Opiates are a group of naturally occurring compounds derived from the juice of the poppy Papaver somniferum. Morphine and codeine are classic opiate derivatives used widely in medicine; heroin (diacetylmorphine) is a well-known semi-synthetic, highly addictive street narcotic. The term opioid refers to opiates and semi-synthetic derivatives of naturally occurring opium (eg, morphine, heroin, codeine, and hydrocodone) as well as new, totally synthetic opiate analogs (eg, fentanyl, butorphanol, meperidine, and methadone [Table II–47]). A wide variety of prescription medications contain opioids, often in combination with aspirin or acetaminophen. Dextromethorphan is an opioid derivative with potent antitussive but no analgesic or addictive properties. Tramadol (Ultram) is an analgesic that is unrelated chemically to the opiates but acts on mu-opioid receptors and blocks serotonin reuptake. Butorphanol is available as a nasal spray with rapid absorption. Buprenorphine is a partial opioid agonist that is approved for the treatment of opioid addiction. Suboxone is a sublingual tablet containing buprenorphine plus naloxone to reduce intravenous abuse. Tapentadol (Nucynta) is a mu-opioid agonist that also inhibits the reuptake of norepinephrine. The alkaloid mitragynine is the active component of kratom found in the Southeast Asian tree Mitragyna speciosa Kroth; it has stimulant and opioid-like effects, and has been used for self-treatment of opioid withdrawal.
TABLE II–47.OPIATES AND OPIOIDSa |Favorite Table|Download (.pdf) TABLE II–47. OPIATES AND OPIOIDSa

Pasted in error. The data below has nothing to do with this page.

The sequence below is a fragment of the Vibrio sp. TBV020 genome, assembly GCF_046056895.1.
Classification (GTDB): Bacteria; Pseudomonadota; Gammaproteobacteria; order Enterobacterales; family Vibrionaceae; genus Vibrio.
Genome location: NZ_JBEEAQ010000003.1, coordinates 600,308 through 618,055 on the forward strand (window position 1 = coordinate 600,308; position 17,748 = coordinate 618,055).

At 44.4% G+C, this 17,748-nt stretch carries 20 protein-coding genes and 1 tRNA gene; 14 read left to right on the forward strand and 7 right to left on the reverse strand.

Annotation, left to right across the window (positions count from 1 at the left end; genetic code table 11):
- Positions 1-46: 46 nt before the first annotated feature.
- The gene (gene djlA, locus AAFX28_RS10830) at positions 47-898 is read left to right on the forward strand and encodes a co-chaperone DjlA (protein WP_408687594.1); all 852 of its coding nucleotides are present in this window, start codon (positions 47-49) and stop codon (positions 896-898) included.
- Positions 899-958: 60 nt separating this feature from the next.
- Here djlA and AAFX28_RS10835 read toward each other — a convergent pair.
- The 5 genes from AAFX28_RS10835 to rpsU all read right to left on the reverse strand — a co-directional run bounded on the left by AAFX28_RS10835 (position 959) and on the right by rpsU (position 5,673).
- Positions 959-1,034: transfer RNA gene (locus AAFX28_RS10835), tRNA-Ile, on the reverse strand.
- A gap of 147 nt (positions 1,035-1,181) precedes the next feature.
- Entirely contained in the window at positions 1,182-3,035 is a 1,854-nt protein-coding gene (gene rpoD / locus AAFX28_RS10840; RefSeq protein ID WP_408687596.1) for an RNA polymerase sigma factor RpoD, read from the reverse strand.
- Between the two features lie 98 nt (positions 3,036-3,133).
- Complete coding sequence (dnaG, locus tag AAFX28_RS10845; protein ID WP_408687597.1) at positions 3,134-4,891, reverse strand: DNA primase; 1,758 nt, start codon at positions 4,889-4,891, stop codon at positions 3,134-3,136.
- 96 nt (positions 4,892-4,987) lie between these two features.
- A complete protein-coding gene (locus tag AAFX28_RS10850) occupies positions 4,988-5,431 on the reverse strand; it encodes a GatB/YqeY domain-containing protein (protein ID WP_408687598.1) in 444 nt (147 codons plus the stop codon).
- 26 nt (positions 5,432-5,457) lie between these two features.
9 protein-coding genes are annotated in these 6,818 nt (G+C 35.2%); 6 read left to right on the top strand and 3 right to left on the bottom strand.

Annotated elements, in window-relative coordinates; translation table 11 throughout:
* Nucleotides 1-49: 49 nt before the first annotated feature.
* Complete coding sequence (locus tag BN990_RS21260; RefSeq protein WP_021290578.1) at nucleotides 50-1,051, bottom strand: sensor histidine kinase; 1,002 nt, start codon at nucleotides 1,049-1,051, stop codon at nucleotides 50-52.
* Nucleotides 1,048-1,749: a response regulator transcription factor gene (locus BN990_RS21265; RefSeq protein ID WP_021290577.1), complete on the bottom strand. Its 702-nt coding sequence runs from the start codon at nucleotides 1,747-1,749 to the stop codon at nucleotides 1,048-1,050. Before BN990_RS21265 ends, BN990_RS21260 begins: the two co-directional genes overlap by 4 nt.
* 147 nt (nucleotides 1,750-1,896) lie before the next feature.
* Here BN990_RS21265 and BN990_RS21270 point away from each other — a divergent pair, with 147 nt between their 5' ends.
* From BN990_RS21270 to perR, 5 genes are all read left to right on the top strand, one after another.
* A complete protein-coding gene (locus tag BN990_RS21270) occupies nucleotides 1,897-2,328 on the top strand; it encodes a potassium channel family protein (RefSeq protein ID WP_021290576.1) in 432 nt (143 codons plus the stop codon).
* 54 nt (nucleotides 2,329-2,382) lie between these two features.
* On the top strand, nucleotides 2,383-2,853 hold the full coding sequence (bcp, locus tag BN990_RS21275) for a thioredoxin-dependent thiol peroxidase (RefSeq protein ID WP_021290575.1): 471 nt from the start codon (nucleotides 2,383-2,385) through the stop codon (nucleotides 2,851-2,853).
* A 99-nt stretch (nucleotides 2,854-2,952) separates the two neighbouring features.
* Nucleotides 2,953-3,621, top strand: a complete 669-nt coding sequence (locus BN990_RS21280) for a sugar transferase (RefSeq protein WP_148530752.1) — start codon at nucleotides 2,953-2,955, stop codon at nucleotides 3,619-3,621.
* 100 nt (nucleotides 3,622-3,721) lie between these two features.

|Drug ||Type of Activity ||Usual Adult Dosea (mg) ||Elimination Half-life (h) ||Duration of Analgesia (h) |
|Buprenorphine ||Agonistb ||2–8 ||20–70 ||24–48 |
|Butorphanol ||Mixed ||2 ||5–6 ||3–4 |
|Codeine ||Agonist ||60 ||2–4 ||4–6 |
|Fentanyl ||Agonist ||0.2 ||1–5 ||0.5–2 |
|Heroinc ||Agonist ||4 ||N/Ac ||3–4 |
|Hydrocodone ||Agonist ||5 ||3–4 ||4–8 |
|Hydromorphone ||Agonist ||1.5 ||1–4 ||4–5 |
|Loperamide ||Agonist ||4–16 ||9–14 ||Unknown |
|Meperidine ||Agonistd ||100 ||2–5 ||2–4 |
|Methadone ||Agonist ||10 ||20–30 ||4–8e |
|Morphine ||Agonist ||10 ||2–4 ||3–6f |
|Nalbuphine ||Mixed ||10 ||5 ||3–6 |
|Oxycodone ||Agonist ||4.5 ||2–5 ||4–6f |
|Oxymorphone ||Agonist ||1–10 ||7–11 ||3–6f |
|Pentazocine ||Mixed ||50 ||2–3 ||2–3 |
|Propoxypheneg ||Agonist ||100 ||6–12 ||4–6 |
|Tapentadol ||Agonisth ||50–100 ||4 ||4–6 |
|Tramadol ||Agonistd ||50–100 ||6–7.5 ||4–6 |
In general, opioids share the ability to stimulate a number of specific opiate receptors in the CNS, causing sedation and respiratory depression. Death results from respiratory failure, usually as a result of apnea or pulmonary aspiration of gastric contents. In addition, acute noncardiogenic pulmonary edema may occur by unknown mechanisms. In addition to its opioid-like effects, kratom may also stimulate postsynaptic alpha-2 adrenergic and serotonergic (5HT2A) receptors.
Pharmacokinetics. Usually, ...